Friday, September 5th, 2014
The human immunodeficiency virus (HIV) is a progressive disease that attacks the body's immune system, our natural defense against infections and diseases. HIV is a life-threatening disease that progresses to AIDS, which is the final stages of HIV. Opportunistic infections often arise in those with compromised immune systems. To follow is a brief overview of the most common infections patients with HIV experience.
- Tuberculosis (TB) is a contagious infection that starts in the lungs. HIV patients that are infected with TB often experience excessive coughing, extreme weight loss and fatigue.
- Thrush (candidiasis) is a fungal infection of the mucus lining in the mouth, tongue and throat. Thrush causes a thick white mucus and inflammation making swallowing, chewing, and speaking very painful.
- Kaposi's Sarcoma (KS) is a cancer that presents with purple/brown/black lesions on the skin. These lesions can also develop inside the body in the mouth, throat, stomach, digestive tract, and vagina. This disease can damage the immune system of someone with HIV so severely that they are moved into the AIDS stage of the disease.
- Cryptosporidiosis is a medical term for what is commonly called "food poisoning." It is an infection caused by a parasite that lives in soil, food and water. This infection causes dehydration, weight loss, stomach cramps, fever, nausea and vomiting.
- Cryptococcal Meningitis causes inflammation of the membranes and fluids surrounding the brain and spinal cord. This infection spreads rapidly within the central nervous system and can cause confusion, headache, weakness, loss of motor function, fevers, seizures, watery diarrhea, neck pain/stiffness, memory loss/mood changes, nausea and vomiting.
- Cytomegalovirus (CMV) often does not cause symptoms in those with healthy immune systems. However, those with HIV/AIDS experience sore throat, swollen glands, fatigue, fevers, blurred vision, difficulty/painful swallowing, diarrhea and abdominal pain.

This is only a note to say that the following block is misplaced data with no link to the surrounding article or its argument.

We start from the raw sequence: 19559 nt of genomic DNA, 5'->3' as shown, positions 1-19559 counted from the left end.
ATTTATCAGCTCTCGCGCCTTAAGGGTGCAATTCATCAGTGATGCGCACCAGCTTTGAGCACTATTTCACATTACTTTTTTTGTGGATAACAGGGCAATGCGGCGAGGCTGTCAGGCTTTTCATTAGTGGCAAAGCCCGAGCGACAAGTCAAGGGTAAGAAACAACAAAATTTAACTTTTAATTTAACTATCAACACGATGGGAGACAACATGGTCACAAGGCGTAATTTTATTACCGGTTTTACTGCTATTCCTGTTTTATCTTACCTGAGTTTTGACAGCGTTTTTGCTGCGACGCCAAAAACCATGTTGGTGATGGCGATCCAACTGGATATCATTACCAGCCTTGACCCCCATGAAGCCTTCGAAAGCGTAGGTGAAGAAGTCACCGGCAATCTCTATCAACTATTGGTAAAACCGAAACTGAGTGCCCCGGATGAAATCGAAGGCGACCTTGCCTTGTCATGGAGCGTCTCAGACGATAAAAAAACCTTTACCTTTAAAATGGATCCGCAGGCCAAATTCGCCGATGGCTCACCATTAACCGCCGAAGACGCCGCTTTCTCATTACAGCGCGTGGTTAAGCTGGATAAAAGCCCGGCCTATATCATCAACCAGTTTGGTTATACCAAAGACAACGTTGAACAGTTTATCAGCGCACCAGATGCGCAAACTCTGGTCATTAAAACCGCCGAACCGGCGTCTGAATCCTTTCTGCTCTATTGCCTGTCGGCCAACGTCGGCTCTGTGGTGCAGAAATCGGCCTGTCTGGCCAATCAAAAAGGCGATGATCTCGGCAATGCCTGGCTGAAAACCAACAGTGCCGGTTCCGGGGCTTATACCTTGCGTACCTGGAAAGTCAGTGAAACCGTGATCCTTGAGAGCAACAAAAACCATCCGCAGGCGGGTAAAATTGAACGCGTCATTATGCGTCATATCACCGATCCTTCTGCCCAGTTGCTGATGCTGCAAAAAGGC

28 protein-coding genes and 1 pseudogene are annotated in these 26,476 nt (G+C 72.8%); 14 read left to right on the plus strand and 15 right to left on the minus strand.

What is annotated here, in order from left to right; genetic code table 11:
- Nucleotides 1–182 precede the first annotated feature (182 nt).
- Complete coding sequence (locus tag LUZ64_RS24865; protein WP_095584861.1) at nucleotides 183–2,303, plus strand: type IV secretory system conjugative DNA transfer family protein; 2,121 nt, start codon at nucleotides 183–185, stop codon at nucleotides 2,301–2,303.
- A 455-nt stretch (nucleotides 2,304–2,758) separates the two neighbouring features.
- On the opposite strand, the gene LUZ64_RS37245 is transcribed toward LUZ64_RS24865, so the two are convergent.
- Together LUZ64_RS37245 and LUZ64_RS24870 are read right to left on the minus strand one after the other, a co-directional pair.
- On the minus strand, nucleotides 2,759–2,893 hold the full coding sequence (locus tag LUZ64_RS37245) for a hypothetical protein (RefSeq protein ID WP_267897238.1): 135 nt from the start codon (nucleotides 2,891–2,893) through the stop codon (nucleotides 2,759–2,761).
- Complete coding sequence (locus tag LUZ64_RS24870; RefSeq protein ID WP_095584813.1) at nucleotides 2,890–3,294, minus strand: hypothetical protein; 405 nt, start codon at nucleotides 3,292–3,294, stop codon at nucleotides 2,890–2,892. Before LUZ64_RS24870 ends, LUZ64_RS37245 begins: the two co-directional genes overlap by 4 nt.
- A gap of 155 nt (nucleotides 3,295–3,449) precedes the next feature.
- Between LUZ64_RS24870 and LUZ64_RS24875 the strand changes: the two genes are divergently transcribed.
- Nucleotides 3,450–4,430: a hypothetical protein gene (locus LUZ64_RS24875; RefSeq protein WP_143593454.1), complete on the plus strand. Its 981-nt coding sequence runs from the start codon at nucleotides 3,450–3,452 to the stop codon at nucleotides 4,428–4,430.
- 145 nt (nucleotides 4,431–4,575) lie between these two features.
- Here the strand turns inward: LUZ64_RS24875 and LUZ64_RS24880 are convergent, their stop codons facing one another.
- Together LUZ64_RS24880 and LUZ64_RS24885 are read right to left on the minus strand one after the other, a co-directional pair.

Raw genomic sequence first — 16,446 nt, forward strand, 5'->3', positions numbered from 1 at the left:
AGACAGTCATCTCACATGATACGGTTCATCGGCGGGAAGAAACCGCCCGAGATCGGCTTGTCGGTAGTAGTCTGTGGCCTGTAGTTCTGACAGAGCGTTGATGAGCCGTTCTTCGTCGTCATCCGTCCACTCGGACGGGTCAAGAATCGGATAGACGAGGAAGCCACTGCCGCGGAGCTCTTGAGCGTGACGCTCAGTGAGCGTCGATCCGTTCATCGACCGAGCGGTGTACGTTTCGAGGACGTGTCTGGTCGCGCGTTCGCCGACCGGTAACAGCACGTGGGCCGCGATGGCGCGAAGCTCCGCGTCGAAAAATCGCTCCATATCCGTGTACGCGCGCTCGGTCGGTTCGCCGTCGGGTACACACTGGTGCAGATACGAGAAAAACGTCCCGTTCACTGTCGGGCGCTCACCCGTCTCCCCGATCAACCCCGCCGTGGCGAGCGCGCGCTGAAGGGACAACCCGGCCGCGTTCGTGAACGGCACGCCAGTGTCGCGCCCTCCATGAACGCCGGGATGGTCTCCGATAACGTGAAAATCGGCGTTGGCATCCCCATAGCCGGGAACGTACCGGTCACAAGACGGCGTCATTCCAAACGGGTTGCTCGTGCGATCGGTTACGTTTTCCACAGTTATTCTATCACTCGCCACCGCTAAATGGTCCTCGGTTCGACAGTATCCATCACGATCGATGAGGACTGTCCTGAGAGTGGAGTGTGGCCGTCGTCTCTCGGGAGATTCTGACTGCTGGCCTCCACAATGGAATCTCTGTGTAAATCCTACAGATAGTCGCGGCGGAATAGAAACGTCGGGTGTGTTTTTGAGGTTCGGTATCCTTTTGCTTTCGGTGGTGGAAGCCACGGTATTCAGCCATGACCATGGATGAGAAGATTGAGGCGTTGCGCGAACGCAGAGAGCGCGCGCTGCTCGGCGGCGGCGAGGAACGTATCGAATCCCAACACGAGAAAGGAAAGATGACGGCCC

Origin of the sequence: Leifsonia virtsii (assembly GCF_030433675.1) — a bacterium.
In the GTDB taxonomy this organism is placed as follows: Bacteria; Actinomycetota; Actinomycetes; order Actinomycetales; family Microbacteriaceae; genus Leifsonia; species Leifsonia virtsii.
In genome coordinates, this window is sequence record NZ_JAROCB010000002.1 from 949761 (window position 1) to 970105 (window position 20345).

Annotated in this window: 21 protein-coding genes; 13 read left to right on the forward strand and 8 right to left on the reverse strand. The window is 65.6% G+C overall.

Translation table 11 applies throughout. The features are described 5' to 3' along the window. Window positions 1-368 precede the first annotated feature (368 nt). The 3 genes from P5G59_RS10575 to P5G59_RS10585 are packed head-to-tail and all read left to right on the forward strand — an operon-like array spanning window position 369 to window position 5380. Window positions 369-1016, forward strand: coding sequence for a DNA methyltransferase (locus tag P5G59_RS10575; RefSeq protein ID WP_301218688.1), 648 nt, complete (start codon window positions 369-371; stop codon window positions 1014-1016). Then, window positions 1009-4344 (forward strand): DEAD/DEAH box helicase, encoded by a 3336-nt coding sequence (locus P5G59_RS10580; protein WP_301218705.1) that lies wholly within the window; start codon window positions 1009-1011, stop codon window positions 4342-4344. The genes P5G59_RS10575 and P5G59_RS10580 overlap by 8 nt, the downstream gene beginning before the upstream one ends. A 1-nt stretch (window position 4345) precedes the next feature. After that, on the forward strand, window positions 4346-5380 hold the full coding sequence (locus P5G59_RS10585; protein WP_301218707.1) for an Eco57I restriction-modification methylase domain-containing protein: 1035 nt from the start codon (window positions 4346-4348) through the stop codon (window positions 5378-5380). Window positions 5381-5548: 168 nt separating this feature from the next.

- Mycobaterium Aviam Complex (MAC) can quickly become a life threatening infection for someone with HIV/AIDS. Those with HIV/AIDS with a MAC co-infection are likely to experience a high fever, chills, weight loss, diarrhea, fatigue and swollen glands. MAC can lead to other conditions such as blood infections, hepatitis, and pneumonia.
- Hepatitis A is a contagious, generally short-term liver disease that's typically transmitted by sharing food and drinks or needles with someone who has the virus or has come in contact with the feces of someone who is infected.
- Hepatitis B infects nearly 10% of the population of people living with HIV in the United States. Hep-B is transferred much like HIV, through contact with infected blood, feces, urine, semen, or sexual contact.
- Hepatitis C infects nearly 25% of HIV patients in the United States. Hep-C is primarily transmitted through exposure to infected blood, most often by sharing infected needles for drug use. This co-infection is the most fatal for those with HIV, and greatly complicates HIV treatment.
Board Certified Physician in Astoria
If you are living with HIV/AIDS and may have developed a co-infection, seek immediate medical attention. For more information, contact us today and schedule an appointment. Our offices are located in Astoria, and you can reach us at (718) 204-7550. We hope to hear from you soon.